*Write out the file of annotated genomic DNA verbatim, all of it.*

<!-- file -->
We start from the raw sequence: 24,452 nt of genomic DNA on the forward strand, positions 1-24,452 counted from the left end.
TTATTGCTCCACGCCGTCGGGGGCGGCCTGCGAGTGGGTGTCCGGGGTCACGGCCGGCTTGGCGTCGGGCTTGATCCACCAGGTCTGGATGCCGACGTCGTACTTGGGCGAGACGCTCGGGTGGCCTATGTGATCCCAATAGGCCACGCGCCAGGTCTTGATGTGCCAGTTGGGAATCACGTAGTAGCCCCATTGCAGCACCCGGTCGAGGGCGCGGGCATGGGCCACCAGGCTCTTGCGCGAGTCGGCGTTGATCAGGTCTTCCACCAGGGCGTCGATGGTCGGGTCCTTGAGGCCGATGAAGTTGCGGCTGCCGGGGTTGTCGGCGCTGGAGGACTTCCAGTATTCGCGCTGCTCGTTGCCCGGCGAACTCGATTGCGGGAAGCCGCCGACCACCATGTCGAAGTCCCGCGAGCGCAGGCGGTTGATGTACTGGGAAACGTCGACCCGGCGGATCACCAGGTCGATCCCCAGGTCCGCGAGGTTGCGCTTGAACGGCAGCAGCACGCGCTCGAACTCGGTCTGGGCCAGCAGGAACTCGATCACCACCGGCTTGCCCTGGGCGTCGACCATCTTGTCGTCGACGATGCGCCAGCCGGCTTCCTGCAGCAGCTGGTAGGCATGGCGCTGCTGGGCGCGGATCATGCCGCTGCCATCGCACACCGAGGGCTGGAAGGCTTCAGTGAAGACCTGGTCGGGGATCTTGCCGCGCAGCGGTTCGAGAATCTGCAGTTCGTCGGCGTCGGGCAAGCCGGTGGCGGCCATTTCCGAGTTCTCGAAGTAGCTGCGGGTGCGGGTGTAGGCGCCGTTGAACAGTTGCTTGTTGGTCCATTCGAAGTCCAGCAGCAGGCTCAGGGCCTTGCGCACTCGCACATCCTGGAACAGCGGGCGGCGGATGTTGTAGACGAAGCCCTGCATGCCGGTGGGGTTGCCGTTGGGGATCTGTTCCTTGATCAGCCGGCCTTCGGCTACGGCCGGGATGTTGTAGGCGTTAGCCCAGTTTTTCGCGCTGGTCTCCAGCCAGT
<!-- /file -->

We start from the raw sequence: 24,452 nt of genomic DNA on the forward strand, positions 1-24,452 counted from the left end.
TTATTGCTCCACGCCGTCGGGGGCGGCCTGCGAGTGGGTGTCCGGGGTCACGGCCGGCTTGGCGTCGGGCTTGATCCACCAGGTCTGGATGCCGACGTCGTACTTGGGCGAGACGCTCGGGTGGCCTATGTGATCCCAATAGGCCACGCGCCAGGTCTTGATGTGCCAGTTGGGAATCACGTAGTAGCCCCATTGCAGCACCCGGTCGAGGGCGCGGGCATGGGCCACCAGGCTCTTGCGCGAGTCGGCGTTGATCAGGTCTTCCACCAGGGCGTCGATGGTCGGGTCCTTGAGGCCGATGAAGTTGCGGCTGCCGGGGTTGTCGGCGCTGGAGGACTTCCAGTATTCGCGCTGCTCGTTGCCCGGCGAACTCGATTGCGGGAAGCCGCCGACCACCATGTCGAAGTCCCGCGAGCGCAGGCGGTTGATGTACTGGGAAACGTCGACCCGGCGGATCACCAGGTCGATCCCCAGGTCCGCGAGGTTGCGCTTGAACGGCAGCAGCACGCGCTCGAACTCGGTCTGGGCCAGCAGGAACTCGATCACCACCGGCTTGCCCTGGGCGTCGACCATCTTGTCGTCGACGATGCGCCAGCCGGCTTCCTGCAGCAGCTGGTAGGCATGGCGCTGCTGGGCGCGGATCATGCCGCTGCCATCGCACACCGAGGGCTGGAAGGCTTCAGTGAAGACCTGGTCGGGGATCTTGCCGCGCAGCGGTTCGAGAATCTGCAGTTCGTCGGCGTCGGGCAAGCCGGTGGCGGCCATTTCCGAGTTCTCGAAGTAGCTGCGGGTGCGGGTGTAGGCGCCGTTGAACAGTTGCTTGTTGGTCCATTCGAAGTCCAGCAGCAGGCTCAGGGCCTTGCGCACTCGCACATCCTGGAACAGCGGGCGGCGGATGTTGTAGACGAAGCCCTGCATGCCGGTGGGGTTGCCGTTGGGGATCTGTTCCTTGATCAGCCGGCCTTCGGCTACGGCCGGGATGTTGTAGGCGTTAGCCCAGTTTTTCGCGCTGGTCTCCAGCCAGT